-By Warner Todd Huston
Last month I wrote an op ed about how this one last move by the Illinois Republican Party drove me from the state’s Party as a self-proclaimed member. (Why I left the Illinois Republican Party) I warned that their announcement that only THEY were allowed to say who is allowed to proclaim themselves to be a Republican and who was not smacked of anti-democracy and a tendency toward monarchical elitism.
Well, it didn’t take them long to prove me correct.
As the new year began the haughty, bigwigs in the Illinois State Party decided that the Republican Assembly of Lake County should not be “allowed” to use the word Republican in their organization’s name.
Imagine the gall of the state Party? Who are they to decide who is “allowed” to use the word Republican and who is not?
Now, I CAN agree that the state Party has every right to disclaim support of the Republican Assembly of Lake County if they don’t want to be seen as officially supporting that group.
Fine. Say you don’t support them.
But the Illinois GOP has absolutely NO right to say who is “allowed” to call themselves a Republican. It is a somewhat generic word meant to describe a political affiliation that has been used for over 100 years to refer to the Party itself, and several hundred years to refer to the general principles thereof.
So what reason are the State Party despots using to justify the claim that they have some right to control who uses the word Republican?
Of all things, Trademark laws! Does ‘Republican’ qualify as trademark?
I’ll answer that for you… NO!
Republican state central committee members announced Sunday they unanimously denied the Libertyville organization permission to use the word “Republican” in its name. John Tsarpalas, executive director of the Illinois Republican Party, said the Libertyville group would risk trademark infringement if it continued to incorporate “Republican” in its name.
Aside from freedom of religion, this country was founded on freedom of association with an importance placed on the principle of civic virtue through political involvement. But, now comes the Illinois GOP to proclaim that THEY are the only ones to say who is “allowed” to be a Republican. The State Party imagines they are allowed to quash the ability of an organization to gather under the Republican banner unless a “by your liege” has been attained from the throne of Party leadership. A kiss from the royal elephant’s trunk, if you will.
So much for freedom!
And, in a Party that is on its last legs, one would think they’d be trying to include as many people wishing to identify with them as possible instead of excluding people.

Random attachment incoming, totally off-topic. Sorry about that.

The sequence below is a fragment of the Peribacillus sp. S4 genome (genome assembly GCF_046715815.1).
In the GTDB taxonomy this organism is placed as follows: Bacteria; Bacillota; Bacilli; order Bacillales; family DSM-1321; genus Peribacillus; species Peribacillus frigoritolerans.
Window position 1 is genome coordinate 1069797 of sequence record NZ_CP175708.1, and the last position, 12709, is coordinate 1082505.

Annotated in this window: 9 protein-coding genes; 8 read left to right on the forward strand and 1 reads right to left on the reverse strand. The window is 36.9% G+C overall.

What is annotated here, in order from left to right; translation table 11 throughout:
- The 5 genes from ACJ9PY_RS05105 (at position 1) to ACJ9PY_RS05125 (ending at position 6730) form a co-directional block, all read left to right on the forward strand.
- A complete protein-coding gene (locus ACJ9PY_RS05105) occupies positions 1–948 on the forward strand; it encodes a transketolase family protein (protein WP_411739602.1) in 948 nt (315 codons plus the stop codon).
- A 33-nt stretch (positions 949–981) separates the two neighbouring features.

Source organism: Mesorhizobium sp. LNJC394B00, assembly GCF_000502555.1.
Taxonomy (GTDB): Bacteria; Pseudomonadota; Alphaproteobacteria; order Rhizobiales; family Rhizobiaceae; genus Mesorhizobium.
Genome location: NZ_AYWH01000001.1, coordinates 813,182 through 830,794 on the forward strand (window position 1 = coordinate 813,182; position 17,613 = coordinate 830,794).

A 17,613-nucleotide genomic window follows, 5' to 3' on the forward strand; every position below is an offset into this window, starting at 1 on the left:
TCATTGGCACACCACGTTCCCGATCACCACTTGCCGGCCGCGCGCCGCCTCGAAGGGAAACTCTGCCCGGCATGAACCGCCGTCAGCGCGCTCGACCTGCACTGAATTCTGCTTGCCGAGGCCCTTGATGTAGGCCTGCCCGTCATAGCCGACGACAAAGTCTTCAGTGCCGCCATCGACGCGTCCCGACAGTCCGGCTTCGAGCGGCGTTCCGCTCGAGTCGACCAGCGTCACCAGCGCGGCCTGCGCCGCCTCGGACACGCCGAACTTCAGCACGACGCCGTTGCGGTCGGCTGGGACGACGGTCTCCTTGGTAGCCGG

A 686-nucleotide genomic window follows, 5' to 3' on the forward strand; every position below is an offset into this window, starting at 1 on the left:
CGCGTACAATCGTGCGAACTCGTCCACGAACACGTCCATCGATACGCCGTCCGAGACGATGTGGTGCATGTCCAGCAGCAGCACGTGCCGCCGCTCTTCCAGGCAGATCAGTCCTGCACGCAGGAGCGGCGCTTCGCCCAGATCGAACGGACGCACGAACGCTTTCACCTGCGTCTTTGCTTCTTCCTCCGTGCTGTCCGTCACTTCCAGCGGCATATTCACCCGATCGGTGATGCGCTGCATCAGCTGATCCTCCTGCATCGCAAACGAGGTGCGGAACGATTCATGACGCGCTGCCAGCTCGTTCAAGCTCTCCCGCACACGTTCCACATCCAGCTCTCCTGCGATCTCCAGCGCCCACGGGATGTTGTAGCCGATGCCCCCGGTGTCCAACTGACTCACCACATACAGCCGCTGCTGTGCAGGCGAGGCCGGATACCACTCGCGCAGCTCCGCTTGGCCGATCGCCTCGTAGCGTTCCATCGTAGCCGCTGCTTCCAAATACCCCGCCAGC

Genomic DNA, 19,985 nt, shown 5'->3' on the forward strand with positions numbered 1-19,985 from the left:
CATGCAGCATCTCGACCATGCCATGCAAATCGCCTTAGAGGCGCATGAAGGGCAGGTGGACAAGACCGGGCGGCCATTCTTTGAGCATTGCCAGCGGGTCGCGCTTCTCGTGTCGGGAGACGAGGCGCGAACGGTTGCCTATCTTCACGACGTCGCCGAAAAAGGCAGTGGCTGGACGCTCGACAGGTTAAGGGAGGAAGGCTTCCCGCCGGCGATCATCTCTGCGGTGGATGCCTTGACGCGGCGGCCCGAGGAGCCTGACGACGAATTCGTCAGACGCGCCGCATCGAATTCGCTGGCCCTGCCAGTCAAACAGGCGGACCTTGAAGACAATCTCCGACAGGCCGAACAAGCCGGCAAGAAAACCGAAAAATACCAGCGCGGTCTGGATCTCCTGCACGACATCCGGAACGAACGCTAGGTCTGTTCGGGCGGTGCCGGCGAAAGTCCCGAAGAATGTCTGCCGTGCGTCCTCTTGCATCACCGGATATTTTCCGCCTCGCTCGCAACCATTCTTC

What we have here is a moribund State Party gasping for breath and losing more influence every election day all across the state while the good ‘ol boys in the Party management seem more concerned for their own personal power base then trying to save the Party and elect more Republicans to office.
In the Declaration of Independence, Thomas Jefferson wrote, “Governments are instituted among Men, deriving their just powers from the consent of the governed.” Apparently the Illinois State Party is unaware of a chief tenet of America’s founding?
Of the King, Jefferson also wrote: “A Prince, whose character is thus marked by every act which may define a Tyrant, is unfit to be the ruler of a free people.”
What, one wonders, might he have thought of King Tsarpalas of the Illinois GOP?
Warner Todd Huston’s thoughtful commentary, sometimes irreverent often historically based, is featured on many websites such as newsbusters.org, townhall.com, men’snewsdaily.com and americandaily.com among many, many others. Additionally, he has been a guest on several radio programs to discuss his opinion editorials and current events. He has also written for several history magazines and appears in the new book “Americans on Politics, Policy and Pop Culture” which can be purchased on amazon.com. He is also the owner and operator of publiusforum.com. Feel free to contact him with any comments or questions : EMAIL Warner Todd Huston
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"Governments are instituted among men,deriving their just powers from the consent of the governed." Declaration of Independence July 4, 1776
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